• 32. Chapter 6 (the concept of the Self)<br />The production of mandala patterns became for Jung a symbolic expression of having reached a new synthesis within himself, a conjunction of conscious and unconscious, of phantasy and external reality, of thought and feeling. Because this experience was so intensively important to him, he felt obliged t o describe it in religious terms and so the mandalas became a kind of symbolic representation of the archetype of God. (102)<br />
  • 33. Chapter 6 (the concept of the Self)<br />Jung, in describing the process of individuation and the reconciling of opposites was calling attention to a symbolic process of healing which is of great importance and interest … He referred to religion as psychotherapeutic system. He might equally well have used the same phrase about works of art. (104)<br />
  • 34. Chapter 6 (the concept of the Self)<br />Jung, in describing the process of individuation and the reconciling of opposites was calling attention to a symbolic process of healing which is of great importance and interest … He referred to religion as psychotherapeutic system. He might equally well have used the same phrase about works of art. (104)<br />One rather odd consequence of Jung’s preoccupation with the union of the opposites is his notion of synchronicity. Throughout his life, Jung was preoccupied with what he called ‘meaningful coincidences’, and, as we have seen, with the relation between the inner world of the psyche and the external world. (105)<br />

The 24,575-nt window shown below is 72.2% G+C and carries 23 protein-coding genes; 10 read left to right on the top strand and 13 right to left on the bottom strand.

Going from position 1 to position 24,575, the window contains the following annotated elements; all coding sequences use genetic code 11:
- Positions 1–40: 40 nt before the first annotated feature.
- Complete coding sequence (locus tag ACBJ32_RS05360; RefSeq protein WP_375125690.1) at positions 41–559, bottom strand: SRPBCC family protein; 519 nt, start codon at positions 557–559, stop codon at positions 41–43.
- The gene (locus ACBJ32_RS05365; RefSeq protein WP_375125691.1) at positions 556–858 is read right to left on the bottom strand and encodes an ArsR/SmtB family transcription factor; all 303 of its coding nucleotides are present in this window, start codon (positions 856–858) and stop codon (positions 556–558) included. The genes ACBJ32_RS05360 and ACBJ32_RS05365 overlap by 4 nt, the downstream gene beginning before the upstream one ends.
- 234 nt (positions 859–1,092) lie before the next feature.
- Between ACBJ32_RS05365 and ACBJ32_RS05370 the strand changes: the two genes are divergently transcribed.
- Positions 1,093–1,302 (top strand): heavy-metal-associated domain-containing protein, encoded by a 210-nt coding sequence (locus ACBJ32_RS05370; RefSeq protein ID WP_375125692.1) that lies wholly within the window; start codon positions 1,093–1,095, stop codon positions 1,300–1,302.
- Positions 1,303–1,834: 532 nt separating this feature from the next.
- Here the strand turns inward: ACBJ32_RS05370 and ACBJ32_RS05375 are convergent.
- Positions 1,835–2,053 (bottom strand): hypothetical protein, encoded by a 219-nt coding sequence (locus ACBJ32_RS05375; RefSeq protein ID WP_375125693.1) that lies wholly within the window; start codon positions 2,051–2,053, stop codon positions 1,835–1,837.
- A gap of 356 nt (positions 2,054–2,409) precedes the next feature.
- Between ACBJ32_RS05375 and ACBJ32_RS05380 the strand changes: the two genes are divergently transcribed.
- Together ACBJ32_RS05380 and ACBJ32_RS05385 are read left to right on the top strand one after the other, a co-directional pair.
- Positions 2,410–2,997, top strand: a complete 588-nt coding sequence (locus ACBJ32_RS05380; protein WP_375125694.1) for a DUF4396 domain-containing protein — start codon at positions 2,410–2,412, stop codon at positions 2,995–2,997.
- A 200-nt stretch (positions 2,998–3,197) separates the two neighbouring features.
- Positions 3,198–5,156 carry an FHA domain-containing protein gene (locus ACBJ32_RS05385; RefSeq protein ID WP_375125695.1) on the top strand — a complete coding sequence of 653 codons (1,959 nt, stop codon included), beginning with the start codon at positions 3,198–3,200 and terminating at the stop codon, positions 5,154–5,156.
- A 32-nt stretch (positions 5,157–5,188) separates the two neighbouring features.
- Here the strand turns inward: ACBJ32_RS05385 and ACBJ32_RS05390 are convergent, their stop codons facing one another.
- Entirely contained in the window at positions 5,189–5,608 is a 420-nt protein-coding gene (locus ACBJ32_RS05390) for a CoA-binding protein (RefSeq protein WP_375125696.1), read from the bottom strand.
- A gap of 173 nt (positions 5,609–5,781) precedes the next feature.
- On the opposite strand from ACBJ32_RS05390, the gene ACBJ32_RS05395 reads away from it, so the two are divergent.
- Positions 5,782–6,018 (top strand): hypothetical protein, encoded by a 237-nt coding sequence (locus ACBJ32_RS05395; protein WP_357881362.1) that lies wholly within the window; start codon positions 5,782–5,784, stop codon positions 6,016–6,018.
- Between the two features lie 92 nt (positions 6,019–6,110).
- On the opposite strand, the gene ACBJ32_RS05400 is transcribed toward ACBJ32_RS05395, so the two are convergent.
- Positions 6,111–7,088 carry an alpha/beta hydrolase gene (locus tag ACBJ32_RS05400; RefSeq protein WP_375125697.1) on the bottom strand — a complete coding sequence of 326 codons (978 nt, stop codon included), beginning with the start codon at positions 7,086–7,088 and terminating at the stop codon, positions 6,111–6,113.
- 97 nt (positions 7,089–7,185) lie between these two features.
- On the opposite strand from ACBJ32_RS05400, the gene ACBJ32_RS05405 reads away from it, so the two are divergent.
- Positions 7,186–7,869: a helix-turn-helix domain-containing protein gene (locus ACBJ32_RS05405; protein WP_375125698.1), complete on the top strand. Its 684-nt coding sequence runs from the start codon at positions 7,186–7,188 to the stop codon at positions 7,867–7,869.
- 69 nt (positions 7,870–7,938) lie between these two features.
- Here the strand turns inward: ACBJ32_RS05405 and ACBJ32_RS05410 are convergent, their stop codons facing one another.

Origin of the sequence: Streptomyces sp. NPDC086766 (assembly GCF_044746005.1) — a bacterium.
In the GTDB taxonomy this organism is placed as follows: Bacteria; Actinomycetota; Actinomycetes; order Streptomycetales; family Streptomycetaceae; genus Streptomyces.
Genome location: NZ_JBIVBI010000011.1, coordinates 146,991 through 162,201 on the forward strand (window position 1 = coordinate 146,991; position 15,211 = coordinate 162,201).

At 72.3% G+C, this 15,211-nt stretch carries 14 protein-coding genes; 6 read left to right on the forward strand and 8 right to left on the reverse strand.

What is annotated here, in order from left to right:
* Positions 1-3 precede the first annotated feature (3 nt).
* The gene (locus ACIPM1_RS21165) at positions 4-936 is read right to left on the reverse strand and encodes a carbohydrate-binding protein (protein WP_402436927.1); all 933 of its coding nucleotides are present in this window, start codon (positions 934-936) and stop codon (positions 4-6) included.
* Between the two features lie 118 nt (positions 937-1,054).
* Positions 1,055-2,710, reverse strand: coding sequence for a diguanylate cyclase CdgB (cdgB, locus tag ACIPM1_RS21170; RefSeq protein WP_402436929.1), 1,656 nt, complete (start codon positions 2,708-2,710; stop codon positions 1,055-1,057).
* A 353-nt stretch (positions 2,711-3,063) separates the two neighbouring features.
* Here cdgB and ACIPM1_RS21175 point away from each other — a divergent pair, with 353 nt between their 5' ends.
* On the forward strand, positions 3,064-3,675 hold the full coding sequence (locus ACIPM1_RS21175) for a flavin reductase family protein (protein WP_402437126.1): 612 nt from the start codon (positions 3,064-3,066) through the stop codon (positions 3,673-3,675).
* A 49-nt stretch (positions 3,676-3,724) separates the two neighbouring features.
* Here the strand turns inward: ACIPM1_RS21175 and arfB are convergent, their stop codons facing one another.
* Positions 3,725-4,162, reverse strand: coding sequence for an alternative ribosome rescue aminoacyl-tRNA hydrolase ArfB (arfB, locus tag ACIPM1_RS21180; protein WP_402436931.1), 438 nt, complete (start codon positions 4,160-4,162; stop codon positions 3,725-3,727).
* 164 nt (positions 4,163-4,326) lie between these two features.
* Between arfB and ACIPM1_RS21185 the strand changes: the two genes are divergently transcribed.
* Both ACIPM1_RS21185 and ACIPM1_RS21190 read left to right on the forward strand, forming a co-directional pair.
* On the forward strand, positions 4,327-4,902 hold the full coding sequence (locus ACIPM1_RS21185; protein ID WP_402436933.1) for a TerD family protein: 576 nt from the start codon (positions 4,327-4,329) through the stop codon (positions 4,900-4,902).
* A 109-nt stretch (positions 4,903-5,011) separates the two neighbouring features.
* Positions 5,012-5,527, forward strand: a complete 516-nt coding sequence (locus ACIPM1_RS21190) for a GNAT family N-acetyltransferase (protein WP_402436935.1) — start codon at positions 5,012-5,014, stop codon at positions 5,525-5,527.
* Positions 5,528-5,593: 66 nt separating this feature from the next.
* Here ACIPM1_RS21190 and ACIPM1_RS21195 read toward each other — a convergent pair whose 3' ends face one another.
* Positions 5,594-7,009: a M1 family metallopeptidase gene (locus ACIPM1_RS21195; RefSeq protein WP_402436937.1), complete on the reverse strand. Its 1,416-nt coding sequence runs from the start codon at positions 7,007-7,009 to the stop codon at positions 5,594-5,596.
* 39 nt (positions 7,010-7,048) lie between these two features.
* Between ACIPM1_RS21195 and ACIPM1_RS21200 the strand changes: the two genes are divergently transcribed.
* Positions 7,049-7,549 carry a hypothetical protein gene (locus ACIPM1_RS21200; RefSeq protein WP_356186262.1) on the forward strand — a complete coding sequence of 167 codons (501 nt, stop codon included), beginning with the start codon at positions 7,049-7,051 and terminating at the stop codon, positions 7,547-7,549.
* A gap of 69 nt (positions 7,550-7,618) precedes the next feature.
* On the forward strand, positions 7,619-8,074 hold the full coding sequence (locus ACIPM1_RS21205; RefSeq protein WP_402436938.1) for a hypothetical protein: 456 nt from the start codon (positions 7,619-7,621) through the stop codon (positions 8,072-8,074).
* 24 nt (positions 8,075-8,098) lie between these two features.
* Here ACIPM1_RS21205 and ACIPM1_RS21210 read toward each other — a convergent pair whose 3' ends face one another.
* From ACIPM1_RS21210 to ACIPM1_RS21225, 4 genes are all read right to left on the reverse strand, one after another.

• 35. Chapter 7 (Jung’s contribution to psychotherapy)<br />People find Jung difficult to grasp. As he said ‘Nobody reads my books’ and ‘I have such a hell of a trouble to make people see what I mean.’ (106)<br />
  • 36. Chapter 7 (Jung’s contribution to psychotherapy)<br />People find Jung difficult to grasp. As he said ‘Nobody reads my books’ and ‘I have such a hell of a trouble to make people see what I mean.’ (106)<br />Jung regarded the language of dreams as a natural, symbolic language which might be difficult to understand, but which was not an attempt to conceal anything. (109)<br />
  • 37. Chapter 7 (Jung’s contribution to psychotherapy)<br />People find Jung difficult to grasp. As he said ‘Nobody reads my books’ and ‘I have such a hell of a trouble to make people see what I mean.’ (106)<br />Jung regarded the language of dreams as a natural, symbolic language which might be difficult to understand, but which was not an attempt to conceal anything. (109)<br />‘amplification’: Jung’s practice of supplying analogies and comparisons. (111)<br />
  • 38. Chapter 7 (Jung’s contribution to psychotherapy)<br />Unlike Freud, Jung understood the difference between a sign and a symbol. ... Freud alleged that all weapons and tools are used as symbols for the male organ, he might equally well have used the word ‘sign’ instead of symbol. In Jung’s view, a symbol was more than this. A true symbol always possesses overtones, so that its full significance cannot be grasped intellectually, at least immediately. If it becomes fully definable in rational terms, it is no longer a living symbol. ex? Christian Cross for St. Paul and for the early mystics, the Cross stood for something which could not be clearly defined, but which was of immense importance. As time went on, the Cross no longer bore the same significance. … A work of art is a true symbol in Jungian sense, in that it is pregnant with meaning, (112) partakes of both ‘conscious’ and ‘unconscious’ and yet cannot be sharply defined in purely intellectual terms. (113)<br />
  • 39. Chapter 7 (Jung’s contribution to psychotherapy)<br />Jung was more particularly interested in the kind of phantasy which comes to people when they are neither awake nor asleep, but in a state of reverie in which judgment is suspended, but consciousness is not lost. (115-116)<br />
  • 40. Thank You<br />

×